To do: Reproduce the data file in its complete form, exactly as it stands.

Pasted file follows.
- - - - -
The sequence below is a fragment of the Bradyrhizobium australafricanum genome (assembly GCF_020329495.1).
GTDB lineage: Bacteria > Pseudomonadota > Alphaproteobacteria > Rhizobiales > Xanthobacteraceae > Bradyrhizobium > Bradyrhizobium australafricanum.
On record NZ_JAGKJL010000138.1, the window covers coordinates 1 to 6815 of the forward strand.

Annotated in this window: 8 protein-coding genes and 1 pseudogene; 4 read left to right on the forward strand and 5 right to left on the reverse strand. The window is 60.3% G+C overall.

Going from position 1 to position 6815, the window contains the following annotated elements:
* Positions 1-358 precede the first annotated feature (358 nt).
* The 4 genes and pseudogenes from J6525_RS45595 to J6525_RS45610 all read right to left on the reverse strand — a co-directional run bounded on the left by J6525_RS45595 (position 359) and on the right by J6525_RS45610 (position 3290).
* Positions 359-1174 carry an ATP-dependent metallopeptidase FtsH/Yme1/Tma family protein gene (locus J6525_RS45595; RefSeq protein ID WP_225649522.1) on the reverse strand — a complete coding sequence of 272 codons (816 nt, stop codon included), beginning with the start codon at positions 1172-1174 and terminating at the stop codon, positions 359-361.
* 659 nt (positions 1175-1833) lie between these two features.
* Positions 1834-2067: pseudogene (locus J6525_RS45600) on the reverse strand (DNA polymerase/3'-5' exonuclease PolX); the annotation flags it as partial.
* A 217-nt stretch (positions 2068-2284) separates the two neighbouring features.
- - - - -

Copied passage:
The sequence below is a fragment of the Bradyrhizobium australafricanum genome (assembly GCF_020329495.1).
GTDB lineage: Bacteria > Pseudomonadota > Alphaproteobacteria > Rhizobiales > Xanthobacteraceae > Bradyrhizobium > Bradyrhizobium australafricanum.
On record NZ_JAGKJL010000138.1, the window covers coordinates 1 to 6815 of the forward strand.

Annotated in this window: 8 protein-coding genes and 1 pseudogene; 4 read left to right on the forward strand and 5 right to left on the reverse strand. The window is 60.3% G+C overall.

Going from position 1 to position 6815, the window contains the following annotated elements:
* Positions 1-358 precede the first annotated feature (358 nt).
* The 4 genes and pseudogenes from J6525_RS45595 to J6525_RS45610 all read right to left on the reverse strand — a co-directional run bounded on the left by J6525_RS45595 (position 359) and on the right by J6525_RS45610 (position 3290).
* Positions 359-1174 carry an ATP-dependent metallopeptidase FtsH/Yme1/Tma family protein gene (locus J6525_RS45595; RefSeq protein ID WP_225649522.1) on the reverse strand — a complete coding sequence of 272 codons (816 nt, stop codon included), beginning with the start codon at positions 1172-1174 and terminating at the stop codon, positions 359-361.
* 659 nt (positions 1175-1833) lie between these two features.
* Positions 1834-2067: pseudogene (locus J6525_RS45600) on the reverse strand (DNA polymerase/3'-5' exonuclease PolX); the annotation flags it as partial.
* A 217-nt stretch (positions 2068-2284) separates the two neighbouring features.